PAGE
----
How to prepare for retirement

How to prepare for retirement

Retirement is an important milestone in our lives – one many of us are looking forward to. From sorting out your finances to finding productive ways t

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Retirement is an important milestone in our lives – one many of us are looking forward to. From sorting out your finances to finding productive ways to spend your newfound free time, you need to have a plan in place for life after work. The rule goes that the more prepared you are, the smoother your retirement will go.

Work out your retirement income

The first thing to do is to sit down and work out just how much you’ll have at your disposal when you hit retirement. Your pension fund accumulates throughout your working life so the earlier you start saving the higher your balance. However, you may not know how much you are due to end up with – this is easily remedied by using a pension calculator.

If you’re not pleased with your contribution plan, try to increase your payments where you can or begin to set aside money for a separate savings fund. It’s also wise to keep an eye on the rising state pension age and forecasts to track how much you’re on course to receive from the government.

Aim to reduce debts

Unfortunately, your debts don’t disappear when you reach retirement age, so it is important to reduce high-interest loans in good time or you’ll need to dip into your hard-earned pension. Rather than trying to forget about them, you’re better off confronting the situation head-on and evaluating how you can realistically afford to eliminate your debt.

Talk to your creditors to see whether you’re able to come to an agreement that supports a debt solution in a period that suits you. If you can’t afford to pay off your loans straight away, you can apply for the government-backed Breathing Space scheme that gives you 60 days when your creditors can’t contact you or add interest to your debt.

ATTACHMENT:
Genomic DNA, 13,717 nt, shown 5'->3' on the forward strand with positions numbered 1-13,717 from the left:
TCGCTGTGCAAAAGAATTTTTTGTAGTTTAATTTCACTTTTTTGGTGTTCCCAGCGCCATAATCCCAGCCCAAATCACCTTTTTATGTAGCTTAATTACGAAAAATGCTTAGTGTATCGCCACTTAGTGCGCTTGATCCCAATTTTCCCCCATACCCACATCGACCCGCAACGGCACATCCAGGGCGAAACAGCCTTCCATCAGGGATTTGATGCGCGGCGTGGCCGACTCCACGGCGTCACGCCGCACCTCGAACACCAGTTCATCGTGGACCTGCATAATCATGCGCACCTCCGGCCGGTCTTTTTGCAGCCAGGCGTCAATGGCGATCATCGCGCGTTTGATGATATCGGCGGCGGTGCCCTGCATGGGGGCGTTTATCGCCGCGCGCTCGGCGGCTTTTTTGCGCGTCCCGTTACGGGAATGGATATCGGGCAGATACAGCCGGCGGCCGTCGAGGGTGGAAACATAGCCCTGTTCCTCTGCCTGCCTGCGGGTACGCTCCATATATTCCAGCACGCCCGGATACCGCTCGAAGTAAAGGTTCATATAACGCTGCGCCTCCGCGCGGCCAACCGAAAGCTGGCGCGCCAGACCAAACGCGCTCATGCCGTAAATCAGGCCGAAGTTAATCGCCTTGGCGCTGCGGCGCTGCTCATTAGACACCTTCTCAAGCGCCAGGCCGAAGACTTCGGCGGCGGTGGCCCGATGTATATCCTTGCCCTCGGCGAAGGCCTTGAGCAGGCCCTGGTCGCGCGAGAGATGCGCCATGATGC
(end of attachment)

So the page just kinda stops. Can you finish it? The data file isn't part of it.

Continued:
Prepare for retirement emotionally

Retirement is a big life change and though you might be looking forward to it, you may find yourself experiencing an emotional crisis. The impending isolation and lack of routine could make you feel a loss of identity and purpose.  You can ease yourself into your newfound freedom by starting to think about hobbies or interests that can fill your time.

Join local support groups to find other like-minded people in the same situation, but don’t forget to make the effort to continue socialising with the friends you already have. Staying physically active is a great way to occupy your time and keep you healthy.

Get professional help and advice

Financial advisors could assist you if you’re not sure where to start or need further advice, especially regarding your estate and will. It’s also a good idea to consider over 50 life insurance to give you peace of mind and a sense of security over your affairs. Professional financial advisors can guide you on how to deal with debt, annuities, and making a will.